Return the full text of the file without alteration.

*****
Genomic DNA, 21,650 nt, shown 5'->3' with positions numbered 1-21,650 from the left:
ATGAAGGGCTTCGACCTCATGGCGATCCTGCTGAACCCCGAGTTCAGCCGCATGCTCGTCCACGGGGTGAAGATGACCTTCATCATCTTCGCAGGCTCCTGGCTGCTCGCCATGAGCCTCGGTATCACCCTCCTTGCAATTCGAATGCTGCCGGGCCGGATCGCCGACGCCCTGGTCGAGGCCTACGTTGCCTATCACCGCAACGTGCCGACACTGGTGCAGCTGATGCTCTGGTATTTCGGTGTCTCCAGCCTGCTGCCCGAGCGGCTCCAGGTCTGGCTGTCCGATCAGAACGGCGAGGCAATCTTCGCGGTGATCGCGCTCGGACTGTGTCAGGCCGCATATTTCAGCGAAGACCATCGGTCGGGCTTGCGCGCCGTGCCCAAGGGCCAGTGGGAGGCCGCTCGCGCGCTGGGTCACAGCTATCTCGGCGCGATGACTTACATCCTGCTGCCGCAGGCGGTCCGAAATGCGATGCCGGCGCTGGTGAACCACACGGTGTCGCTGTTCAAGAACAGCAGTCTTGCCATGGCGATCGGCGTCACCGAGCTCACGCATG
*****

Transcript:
Genomic DNA, 21,650 nt, shown 5'->3' with positions numbered 1-21,650 from the left:
ATGAAGGGCTTCGACCTCATGGCGATCCTGCTGAACCCCGAGTTCAGCCGCATGCTCGTCCACGGGGTGAAGATGACCTTCATCATCTTCGCAGGCTCCTGGCTGCTCGCCATGAGCCTCGGTATCACCCTCCTTGCAATTCGAATGCTGCCGGGCCGGATCGCCGACGCCCTGGTCGAGGCCTACGTTGCCTATCACCGCAACGTGCCGACACTGGTGCAGCTGATGCTCTGGTATTTCGGTGTCTCCAGCCTGCTGCCCGAGCGGCTCCAGGTCTGGCTGTCCGATCAGAACGGCGAGGCAATCTTCGCGGTGATCGCGCTCGGACTGTGTCAGGCCGCATATTTCAGCGAAGACCATCGGTCGGGCTTGCGCGCCGTGCCCAAGGGCCAGTGGGAGGCCGCTCGCGCGCTGGGTCACAGCTATCTCGGCGCGATGACTTACATCCTGCTGCCGCAGGCGGTCCGAAATGCGATGCCGGCGCTGGTGAACCACACGGTGTCGCTGTTCAAGAACAGCAGTCTTGCCATGGCGATCGGCGTCACCGAGCTCACGCATG